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Is it just me, or did Ram used to be ALOT cheaper?

Last response: in Memory
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December 21, 2009 12:07:10 AM

I remember when you could get 4GB DDR2 800 for like $40.00. Now its no cheaper than $80.00 I also remember when u could get 6GB DDR3 1600 for under $100.00. Now you can barely get anything under $140.00 Can anyone tell me why? Or if the price is going to go down again?

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December 21, 2009 12:15:42 AM

uhh, i never remember being able to buy 6 gigs of GOOD 1600 MHz ram for under 100$ or 800 MHz ram for under 40$. the price of RAM is actually going down. :??: 
December 21, 2009 12:18:35 AM

ddr2 went up in price, big deal
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December 21, 2009 12:26:19 AM

yea and by just a bit, ddr3 is a way better choice, so i only really care about that anyway.
December 21, 2009 12:38:52 AM

DDR2 is moving the same path as DDR before. There's nothing new about it. Less supply would mean higher price. It's starting to pave its way for DDR3.
December 21, 2009 12:47:16 AM

We can just hold that DDR3's price falls as quickly as DDR2's price did.
Anonymous
a b } Memory
December 21, 2009 1:07:49 AM

Just be thankful that today's prices are what they are. :) 

I can still remember when memory sold for about $50.00 per MB back in 1995 :o 
December 21, 2009 1:14:46 AM

i guess this is the computer world's way of phasing out ddr2. I just hope that DDR3 starts to come down in price again once the ddr2 is out of the picture. But at that point maybe they'll be using DDR4. I guess only time will tell.
December 21, 2009 5:51:52 PM

Well, one of the major problems for memory manufacturers is sourcing/manufacturing due to how the memory market evolved.

System memory, the largest part of the market, has gone down the DDR -> DDR2 -> DDR3 -> ? route.

Dedicated graphics memory, on the other hand, has gone down the path DDR -> DDR2 -> GDDR3 -> GDDR4 -> GDDR5 -> ?

As such, despite some of the details of manufacturing being the same for the two paths, some are not.

Actually, with luck, DDR4 will never exist... and system memory will jump to the GDDR path.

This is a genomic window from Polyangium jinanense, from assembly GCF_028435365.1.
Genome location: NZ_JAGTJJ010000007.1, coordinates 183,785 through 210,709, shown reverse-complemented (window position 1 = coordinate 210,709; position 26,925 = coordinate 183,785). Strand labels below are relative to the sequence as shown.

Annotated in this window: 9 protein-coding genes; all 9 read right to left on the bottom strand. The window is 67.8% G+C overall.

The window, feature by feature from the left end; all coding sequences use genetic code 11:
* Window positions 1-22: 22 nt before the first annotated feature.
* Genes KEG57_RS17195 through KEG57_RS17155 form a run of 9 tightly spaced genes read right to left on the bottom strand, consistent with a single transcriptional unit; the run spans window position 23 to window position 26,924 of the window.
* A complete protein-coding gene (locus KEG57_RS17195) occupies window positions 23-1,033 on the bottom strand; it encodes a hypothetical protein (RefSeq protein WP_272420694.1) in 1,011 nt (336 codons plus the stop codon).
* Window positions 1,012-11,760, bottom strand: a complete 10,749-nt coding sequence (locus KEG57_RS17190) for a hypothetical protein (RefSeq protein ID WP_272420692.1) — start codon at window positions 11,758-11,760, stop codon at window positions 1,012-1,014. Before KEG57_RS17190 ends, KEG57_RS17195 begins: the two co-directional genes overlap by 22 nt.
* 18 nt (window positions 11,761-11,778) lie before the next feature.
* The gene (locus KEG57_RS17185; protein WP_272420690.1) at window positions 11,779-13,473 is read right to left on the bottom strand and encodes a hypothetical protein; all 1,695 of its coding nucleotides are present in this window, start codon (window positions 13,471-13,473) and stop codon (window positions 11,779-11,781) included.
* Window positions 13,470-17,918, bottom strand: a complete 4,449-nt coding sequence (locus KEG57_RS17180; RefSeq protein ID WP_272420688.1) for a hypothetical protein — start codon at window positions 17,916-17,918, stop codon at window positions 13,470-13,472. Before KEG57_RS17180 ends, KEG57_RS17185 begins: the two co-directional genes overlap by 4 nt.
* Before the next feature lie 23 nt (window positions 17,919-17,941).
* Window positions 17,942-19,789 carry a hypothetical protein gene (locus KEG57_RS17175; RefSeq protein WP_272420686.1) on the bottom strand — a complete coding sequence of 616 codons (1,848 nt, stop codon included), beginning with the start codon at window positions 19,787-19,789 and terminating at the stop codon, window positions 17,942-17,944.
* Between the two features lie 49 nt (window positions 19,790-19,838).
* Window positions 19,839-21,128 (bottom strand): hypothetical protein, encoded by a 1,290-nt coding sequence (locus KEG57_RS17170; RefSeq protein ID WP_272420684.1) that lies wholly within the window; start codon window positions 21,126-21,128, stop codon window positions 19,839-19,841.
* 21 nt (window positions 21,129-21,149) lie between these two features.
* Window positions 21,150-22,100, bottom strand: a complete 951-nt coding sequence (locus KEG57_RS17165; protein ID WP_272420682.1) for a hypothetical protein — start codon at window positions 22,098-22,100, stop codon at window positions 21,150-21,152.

December 21, 2009 5:56:34 PM

why would you want that? enlighten me a little but i thought gddr5 was for graphics, not ram
December 21, 2009 6:18:09 PM

I agree with the OP, RAM prices have increased sharply. Including DDR3 prices!

Case in point: in July I bought 6GB of Patriot DDR3 tri-channel RAM, PC-10660 at Newegg for $94 (not including a $20 mail-in rebate).

The exact same RAM, which I was thinking of buying to bring the system to 12GB total, now costs a whopping $164!

Is this because the new Lynnfield CPUs are causing a lower demand in the long term for triple-channel memory, so manufacturers produce less of that RAM and prices go up?

Or is there just a "bubble" in RAM prices in general?

I'm really on the fence whether I should get the RAM now, or wait a few weeks. It's not very urgent but I worry that stocks will be even more depleted after the holiday season... and if Patriot stops producing that RAM, I'm screwed!
December 21, 2009 7:31:22 PM

I'm in a similar situation, MC. I was going to build an i7 system in june but was convinced to wait until christmas. Thus, I noticed that since then the Ram seemed to be completely inflated in price. So if i were you, I would wait, at least until the christmas season is over and hope the prices begin to drop a little again.
December 21, 2009 7:53:12 PM

the ram industry was gearing up production in a big way prior the the economic problems, and then all of a sudden there was no demand and a large excess of production... hence rock bottom prices. they've shutdown alot of plants now, and demand is returning, hence the sharp increase in price. we'll probably see a drop in prices soon, but not to the lows we saw over the summer.
Anonymous
a b } Memory
December 21, 2009 9:18:00 PM

Plus don't forget Natural disasters and earth quakes which hit in certain regions also affected memory production too.
December 21, 2009 9:47:54 PM

The low prices are a results of the "chicken" game between the RAM manufacturers. Semiconductor industry characterized by heavy dependence on R&D for process efficiency. Improving the manufacture process to say 50nm -> 40nm could have almost 50-60% increase in yield of RAM, with lower power consumption and better performance. So industry leaders (Samsung and Hynix) who consistently uses a better process to manufacture RAM have a considerable price/performance advantage over others. They use this to bring down the RAM prices to a level which would be barely profitable to themselves, but at unacceptably low price for all others using less efficient manufacturing process. Thus the only way for the others to counter this is to start over-producing RAMs in a futile effort to bring down their cost per chip. This sparks a "chicken" game where prices drop like crazy and the winner takes everything. Samsung Semiconductor (again... for how many times already?) emerged as the victor in the last "chicken" game and was the only manufacturer to actually make a profit even during the price drops. During this time a couple of manufacturers went bankrupt and was bought by other manufacturers, to be ready to take on Samsung/Hynix once more. This is a unfair, harsh industry, where the leader continues to lead and take everything while the "losers" continue to trail and eventually die. We consumers just have to wait until their next "chicken" game for the price to drop. It's the perfect time to get RAMs :) 
December 21, 2009 11:04:36 PM

Of course I remember when it cost about $100 for 1 meg of ram (not gig).
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